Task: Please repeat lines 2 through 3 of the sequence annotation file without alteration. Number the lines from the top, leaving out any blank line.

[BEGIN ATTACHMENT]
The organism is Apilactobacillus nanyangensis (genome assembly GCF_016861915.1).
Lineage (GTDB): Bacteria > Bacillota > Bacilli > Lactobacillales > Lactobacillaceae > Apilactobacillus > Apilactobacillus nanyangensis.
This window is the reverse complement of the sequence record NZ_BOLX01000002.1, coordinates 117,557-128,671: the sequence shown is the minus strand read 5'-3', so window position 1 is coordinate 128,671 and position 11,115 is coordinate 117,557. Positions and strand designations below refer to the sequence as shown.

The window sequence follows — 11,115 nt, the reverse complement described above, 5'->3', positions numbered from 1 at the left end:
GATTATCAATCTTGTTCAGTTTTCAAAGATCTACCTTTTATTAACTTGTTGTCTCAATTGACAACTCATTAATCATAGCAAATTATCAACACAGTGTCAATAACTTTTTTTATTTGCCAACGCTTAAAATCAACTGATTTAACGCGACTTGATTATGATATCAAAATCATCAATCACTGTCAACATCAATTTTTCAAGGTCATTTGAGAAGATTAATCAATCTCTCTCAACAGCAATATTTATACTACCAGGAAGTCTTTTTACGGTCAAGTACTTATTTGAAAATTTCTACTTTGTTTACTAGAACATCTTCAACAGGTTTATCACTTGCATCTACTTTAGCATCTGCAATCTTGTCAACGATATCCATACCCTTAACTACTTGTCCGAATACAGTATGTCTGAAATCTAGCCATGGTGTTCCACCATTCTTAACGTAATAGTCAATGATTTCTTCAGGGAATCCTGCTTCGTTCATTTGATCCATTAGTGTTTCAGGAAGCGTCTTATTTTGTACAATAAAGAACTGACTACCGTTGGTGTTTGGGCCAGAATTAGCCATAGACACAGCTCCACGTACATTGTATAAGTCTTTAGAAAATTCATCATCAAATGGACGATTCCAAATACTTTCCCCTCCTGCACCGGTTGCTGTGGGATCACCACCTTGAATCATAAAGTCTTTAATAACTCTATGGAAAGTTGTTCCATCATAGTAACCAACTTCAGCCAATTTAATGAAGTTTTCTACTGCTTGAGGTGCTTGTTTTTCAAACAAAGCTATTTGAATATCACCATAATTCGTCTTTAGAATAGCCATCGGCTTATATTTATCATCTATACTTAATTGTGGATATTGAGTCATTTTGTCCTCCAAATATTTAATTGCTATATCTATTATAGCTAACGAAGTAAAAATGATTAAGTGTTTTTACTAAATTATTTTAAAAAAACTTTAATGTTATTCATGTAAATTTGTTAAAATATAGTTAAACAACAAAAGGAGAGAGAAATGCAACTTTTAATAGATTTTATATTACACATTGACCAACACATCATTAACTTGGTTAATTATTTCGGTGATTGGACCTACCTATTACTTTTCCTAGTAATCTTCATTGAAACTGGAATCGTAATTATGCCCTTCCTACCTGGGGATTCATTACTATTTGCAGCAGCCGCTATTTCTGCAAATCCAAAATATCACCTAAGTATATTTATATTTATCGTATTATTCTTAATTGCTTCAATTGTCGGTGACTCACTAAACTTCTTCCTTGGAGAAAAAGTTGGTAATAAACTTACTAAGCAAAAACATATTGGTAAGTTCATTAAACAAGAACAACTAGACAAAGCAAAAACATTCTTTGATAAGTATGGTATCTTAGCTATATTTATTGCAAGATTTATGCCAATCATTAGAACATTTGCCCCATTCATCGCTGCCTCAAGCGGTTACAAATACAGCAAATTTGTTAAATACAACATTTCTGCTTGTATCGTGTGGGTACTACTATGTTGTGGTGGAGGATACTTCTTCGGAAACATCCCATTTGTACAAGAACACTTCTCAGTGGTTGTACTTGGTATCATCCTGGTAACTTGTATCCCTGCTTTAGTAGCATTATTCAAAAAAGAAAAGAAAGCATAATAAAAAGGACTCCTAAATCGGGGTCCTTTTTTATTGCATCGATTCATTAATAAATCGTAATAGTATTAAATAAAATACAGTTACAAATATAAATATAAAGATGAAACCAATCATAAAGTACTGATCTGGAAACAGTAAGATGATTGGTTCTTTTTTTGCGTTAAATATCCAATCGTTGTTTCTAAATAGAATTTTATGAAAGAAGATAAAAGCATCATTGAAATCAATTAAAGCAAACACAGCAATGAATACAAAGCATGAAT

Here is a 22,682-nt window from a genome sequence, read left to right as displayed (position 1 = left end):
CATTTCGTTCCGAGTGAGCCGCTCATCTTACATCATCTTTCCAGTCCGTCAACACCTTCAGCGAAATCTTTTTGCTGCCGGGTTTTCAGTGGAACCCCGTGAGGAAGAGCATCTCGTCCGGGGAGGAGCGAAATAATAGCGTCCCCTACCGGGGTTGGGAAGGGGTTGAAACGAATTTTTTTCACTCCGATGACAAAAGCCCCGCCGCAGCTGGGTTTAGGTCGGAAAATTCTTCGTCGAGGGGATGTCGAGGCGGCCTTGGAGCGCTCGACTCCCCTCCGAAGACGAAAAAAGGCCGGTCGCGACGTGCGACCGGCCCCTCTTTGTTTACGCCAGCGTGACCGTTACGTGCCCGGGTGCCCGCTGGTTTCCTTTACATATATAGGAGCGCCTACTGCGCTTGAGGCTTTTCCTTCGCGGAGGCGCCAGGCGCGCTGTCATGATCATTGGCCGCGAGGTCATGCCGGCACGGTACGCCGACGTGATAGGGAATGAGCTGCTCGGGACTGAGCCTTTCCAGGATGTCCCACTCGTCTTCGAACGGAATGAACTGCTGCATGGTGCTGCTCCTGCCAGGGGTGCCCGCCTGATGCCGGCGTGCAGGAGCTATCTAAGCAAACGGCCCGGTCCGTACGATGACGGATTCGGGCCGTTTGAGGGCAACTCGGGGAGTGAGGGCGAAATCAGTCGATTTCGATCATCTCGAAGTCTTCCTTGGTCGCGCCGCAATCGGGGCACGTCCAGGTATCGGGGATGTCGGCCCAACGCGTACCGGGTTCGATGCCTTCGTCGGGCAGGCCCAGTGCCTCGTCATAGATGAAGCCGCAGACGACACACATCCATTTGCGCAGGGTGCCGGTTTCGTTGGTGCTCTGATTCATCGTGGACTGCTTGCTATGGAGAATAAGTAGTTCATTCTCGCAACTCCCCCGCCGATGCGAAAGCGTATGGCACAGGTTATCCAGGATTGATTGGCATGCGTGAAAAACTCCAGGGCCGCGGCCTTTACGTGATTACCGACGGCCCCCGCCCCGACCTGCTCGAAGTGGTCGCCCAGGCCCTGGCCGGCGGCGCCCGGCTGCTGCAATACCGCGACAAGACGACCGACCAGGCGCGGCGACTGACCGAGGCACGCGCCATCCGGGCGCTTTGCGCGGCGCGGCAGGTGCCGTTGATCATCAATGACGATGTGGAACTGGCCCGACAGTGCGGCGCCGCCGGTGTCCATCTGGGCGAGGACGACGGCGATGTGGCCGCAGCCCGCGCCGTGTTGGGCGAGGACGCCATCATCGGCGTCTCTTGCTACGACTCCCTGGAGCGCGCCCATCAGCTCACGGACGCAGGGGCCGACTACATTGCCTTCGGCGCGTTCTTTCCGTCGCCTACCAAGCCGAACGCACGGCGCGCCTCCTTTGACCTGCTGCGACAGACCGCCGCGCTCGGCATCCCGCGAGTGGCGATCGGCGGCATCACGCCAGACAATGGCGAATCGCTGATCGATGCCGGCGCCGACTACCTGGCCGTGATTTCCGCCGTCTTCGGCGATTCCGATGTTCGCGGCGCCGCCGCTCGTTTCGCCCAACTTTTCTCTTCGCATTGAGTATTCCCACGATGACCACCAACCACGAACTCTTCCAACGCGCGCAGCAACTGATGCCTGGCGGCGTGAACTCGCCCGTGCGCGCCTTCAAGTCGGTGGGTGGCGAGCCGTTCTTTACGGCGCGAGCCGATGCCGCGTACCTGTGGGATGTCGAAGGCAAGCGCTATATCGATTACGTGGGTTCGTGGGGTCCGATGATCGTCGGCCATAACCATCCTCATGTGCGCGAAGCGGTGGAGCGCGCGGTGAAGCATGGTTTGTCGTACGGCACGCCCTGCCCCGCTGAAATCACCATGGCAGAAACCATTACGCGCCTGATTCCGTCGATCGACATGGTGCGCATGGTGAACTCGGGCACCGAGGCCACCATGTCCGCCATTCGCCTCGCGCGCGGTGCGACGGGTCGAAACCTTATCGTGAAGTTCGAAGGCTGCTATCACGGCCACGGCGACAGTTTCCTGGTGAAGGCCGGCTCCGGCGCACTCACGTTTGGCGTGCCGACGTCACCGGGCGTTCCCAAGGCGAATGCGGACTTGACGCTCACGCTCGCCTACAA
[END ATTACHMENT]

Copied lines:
Lineage (GTDB): Bacteria > Bacillota > Bacilli > Lactobacillales > Lactobacillaceae > Apilactobacillus > Apilactobacillus nanyangensis.
This window is the reverse complement of the sequence record NZ_BOLX01000002.1, coordinates 117,557-128,671: the sequence shown is the minus strand read 5'-3', so window position 1 is coordinate 128,671 and position 11,115 is coordinate 117,557. Positions and strand designations below refer to the sequence as shown.